Let us assess, how much return you can expect, if you invested Rs 1 lakh annually in a unit linked insurance plan (ULIP) over a 20 year term. For the purpose of making a like to like comparison, let us assume you opt for a sum assured of Rs 50 lakhs. Let us also assume that the Rs 1 lakh annual premium is paid in equal monthly amounts of Rs 8,333. Further, let us assume the annualized 20 year return from ULIP is the same at 15% (same as the annualized return from the mutual fund). In order to estimate how much return you can get at the end of 20 years, we need to make a few assumptions regarding the various ULIP charges. While our assumptions are broadly based on different plans available in the market, investors should note that these charges differ from plan to plan, and therefore they should read the product brochures of the ULIPs very carefully to understand these charges.
Premium allocation charges have been assumed to be 4% of the premium for the first five years of the policy and then nil from sixth year onwards. On a monthly premium of Rs 8333, premium allocation charge will be Rs 333.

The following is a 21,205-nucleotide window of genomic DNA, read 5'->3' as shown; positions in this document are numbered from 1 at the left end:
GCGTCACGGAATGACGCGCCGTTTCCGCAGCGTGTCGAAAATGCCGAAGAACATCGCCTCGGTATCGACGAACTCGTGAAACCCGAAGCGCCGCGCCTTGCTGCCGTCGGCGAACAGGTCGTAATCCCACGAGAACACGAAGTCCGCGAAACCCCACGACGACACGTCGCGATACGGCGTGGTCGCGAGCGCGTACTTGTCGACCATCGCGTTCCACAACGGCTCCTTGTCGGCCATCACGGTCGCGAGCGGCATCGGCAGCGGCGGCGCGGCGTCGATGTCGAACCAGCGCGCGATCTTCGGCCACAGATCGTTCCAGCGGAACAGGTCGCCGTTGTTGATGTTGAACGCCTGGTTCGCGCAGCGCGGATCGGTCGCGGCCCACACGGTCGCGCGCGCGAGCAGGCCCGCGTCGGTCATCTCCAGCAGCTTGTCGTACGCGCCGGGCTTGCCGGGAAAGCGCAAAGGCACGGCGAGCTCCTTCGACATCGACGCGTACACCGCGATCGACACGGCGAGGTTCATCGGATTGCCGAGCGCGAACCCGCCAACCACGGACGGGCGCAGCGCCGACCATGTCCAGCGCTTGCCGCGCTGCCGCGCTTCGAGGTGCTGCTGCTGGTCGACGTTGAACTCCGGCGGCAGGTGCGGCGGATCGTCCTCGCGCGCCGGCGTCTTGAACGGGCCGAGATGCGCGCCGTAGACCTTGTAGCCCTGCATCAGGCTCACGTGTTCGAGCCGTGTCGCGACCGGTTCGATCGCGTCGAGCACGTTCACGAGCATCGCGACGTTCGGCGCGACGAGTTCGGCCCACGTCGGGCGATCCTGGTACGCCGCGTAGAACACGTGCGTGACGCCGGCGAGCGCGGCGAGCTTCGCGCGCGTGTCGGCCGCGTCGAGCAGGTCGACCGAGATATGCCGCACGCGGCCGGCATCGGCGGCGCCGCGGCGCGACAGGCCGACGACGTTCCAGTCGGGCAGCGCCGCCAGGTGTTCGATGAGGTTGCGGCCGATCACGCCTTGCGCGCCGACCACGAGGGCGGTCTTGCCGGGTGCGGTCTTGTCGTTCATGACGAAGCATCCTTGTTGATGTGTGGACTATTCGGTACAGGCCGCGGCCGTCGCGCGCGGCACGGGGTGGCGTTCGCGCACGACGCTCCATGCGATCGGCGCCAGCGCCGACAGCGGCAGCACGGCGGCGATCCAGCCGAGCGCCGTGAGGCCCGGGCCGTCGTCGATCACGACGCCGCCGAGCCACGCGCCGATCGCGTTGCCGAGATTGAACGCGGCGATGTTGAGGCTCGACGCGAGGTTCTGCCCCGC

Policy administration charges have been assumed to a flat 3% of the premium through-out the term of the policy. On a monthly premium of Rs 8333, policy administration charge will be Rs 250.
Mortality charges have been assumed to be Rs 1.7 per Rs 1,000 of sum assured per annum from the age of 30 to 40 years. For a cover of Rs 50 lakhs, the mortality charge will be Rs 8,500 per annum or Rs 708 per month for the first 10 years. From the age of 40 to 50 years, the mortality charges have been assumed to be Rs 2.4 per Rs 1,000 of sum assured per annum. For a cover of Rs 50 lakhs, the mortality charge will be almost Rs 12,000 per annum or Rs 1000 per month for the next 10 years.